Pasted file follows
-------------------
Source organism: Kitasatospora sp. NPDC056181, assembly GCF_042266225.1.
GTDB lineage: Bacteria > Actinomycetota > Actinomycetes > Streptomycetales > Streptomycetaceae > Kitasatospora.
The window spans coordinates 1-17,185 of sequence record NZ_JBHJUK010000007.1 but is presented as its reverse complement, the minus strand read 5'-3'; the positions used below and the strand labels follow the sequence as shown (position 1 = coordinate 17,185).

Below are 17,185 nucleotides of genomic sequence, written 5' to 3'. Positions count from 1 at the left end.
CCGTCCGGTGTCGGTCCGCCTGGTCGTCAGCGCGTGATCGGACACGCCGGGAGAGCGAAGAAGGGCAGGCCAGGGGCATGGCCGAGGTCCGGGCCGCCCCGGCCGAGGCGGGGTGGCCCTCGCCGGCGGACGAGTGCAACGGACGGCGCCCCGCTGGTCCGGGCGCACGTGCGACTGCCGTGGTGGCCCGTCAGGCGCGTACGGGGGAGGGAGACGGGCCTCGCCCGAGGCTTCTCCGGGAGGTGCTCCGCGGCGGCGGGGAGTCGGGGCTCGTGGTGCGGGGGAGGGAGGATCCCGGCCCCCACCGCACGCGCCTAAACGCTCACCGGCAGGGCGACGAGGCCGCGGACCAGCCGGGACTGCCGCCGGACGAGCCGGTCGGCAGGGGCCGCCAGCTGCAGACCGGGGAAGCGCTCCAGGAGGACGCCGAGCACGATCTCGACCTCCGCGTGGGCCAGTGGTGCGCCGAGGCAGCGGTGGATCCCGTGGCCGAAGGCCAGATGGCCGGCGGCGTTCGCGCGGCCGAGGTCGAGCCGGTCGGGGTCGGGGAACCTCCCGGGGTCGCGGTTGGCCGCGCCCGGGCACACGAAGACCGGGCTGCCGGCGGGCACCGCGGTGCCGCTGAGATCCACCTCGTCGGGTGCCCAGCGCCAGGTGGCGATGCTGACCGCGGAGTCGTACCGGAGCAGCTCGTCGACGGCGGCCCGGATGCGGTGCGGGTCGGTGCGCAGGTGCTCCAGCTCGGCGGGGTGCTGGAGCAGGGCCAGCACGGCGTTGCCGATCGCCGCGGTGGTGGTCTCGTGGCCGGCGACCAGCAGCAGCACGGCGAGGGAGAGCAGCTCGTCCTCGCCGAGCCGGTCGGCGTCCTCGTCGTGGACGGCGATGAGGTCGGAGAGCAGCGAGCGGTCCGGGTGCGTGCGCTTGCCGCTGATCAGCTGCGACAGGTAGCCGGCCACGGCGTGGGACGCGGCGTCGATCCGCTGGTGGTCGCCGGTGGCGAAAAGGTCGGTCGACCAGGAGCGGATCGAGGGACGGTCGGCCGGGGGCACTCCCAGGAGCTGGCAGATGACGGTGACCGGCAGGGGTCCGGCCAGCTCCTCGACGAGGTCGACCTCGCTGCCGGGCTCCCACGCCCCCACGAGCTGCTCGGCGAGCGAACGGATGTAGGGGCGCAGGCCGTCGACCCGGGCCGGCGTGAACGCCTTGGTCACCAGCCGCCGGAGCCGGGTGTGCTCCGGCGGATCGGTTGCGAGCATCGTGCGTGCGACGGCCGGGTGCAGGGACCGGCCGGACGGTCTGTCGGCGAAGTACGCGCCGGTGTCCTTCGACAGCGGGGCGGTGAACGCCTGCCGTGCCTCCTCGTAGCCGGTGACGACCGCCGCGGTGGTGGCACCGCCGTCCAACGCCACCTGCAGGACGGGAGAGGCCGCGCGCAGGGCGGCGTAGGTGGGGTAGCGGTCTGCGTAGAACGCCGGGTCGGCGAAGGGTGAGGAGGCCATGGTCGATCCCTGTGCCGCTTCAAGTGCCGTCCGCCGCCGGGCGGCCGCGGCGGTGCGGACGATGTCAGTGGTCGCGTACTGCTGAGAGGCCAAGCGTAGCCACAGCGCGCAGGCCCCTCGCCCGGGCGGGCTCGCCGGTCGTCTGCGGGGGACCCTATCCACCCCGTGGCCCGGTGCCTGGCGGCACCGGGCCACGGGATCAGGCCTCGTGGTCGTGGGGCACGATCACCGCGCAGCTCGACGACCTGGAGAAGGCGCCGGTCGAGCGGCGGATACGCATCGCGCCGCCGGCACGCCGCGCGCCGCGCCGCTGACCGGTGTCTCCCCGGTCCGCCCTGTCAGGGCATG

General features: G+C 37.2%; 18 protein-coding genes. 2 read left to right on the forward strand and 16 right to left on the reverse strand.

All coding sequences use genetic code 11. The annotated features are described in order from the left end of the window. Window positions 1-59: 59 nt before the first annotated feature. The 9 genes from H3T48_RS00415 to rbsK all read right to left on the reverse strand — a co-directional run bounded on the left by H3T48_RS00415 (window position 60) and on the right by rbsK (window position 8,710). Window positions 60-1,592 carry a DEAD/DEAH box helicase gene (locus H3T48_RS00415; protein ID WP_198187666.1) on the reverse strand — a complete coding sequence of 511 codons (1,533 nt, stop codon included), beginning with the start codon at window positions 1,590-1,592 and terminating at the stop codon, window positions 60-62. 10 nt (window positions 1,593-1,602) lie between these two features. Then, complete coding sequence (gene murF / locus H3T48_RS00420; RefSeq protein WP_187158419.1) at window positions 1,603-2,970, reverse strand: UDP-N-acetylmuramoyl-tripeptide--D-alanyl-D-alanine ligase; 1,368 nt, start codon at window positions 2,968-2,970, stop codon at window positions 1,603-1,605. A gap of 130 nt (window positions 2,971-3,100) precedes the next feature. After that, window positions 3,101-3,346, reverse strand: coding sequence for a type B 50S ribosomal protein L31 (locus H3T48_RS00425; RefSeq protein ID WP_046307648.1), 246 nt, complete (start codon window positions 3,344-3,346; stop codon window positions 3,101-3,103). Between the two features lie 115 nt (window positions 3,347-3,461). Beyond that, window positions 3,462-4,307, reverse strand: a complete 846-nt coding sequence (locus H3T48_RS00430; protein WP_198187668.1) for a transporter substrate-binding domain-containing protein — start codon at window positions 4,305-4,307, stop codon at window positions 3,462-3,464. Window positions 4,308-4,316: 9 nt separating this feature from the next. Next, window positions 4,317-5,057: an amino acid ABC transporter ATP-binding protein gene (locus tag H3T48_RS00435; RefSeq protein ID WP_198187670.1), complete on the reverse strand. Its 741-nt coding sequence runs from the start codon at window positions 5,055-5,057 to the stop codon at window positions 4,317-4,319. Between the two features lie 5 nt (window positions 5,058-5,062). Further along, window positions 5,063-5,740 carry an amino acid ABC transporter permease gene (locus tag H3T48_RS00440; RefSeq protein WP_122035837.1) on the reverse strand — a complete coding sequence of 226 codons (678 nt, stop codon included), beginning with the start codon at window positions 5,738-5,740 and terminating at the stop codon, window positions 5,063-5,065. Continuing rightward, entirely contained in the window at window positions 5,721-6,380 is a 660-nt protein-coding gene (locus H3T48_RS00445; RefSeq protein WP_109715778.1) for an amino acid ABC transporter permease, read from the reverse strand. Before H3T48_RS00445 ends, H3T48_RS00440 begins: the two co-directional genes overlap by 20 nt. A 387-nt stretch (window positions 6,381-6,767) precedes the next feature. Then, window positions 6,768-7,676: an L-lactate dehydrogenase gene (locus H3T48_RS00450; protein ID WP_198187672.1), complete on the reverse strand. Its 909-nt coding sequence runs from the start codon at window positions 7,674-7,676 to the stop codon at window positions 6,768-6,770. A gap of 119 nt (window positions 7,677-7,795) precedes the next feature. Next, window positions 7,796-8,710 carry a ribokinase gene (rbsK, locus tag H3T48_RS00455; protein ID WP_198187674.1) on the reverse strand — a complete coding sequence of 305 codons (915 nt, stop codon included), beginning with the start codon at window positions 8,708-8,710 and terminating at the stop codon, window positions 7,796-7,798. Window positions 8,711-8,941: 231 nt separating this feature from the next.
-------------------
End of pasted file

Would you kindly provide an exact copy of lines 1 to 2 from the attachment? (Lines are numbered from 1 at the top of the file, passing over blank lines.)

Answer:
Source organism: Kitasatospora sp. NPDC056181, assembly GCF_042266225.1.
GTDB lineage: Bacteria > Actinomycetota > Actinomycetes > Streptomycetales > Streptomycetaceae > Kitasatospora.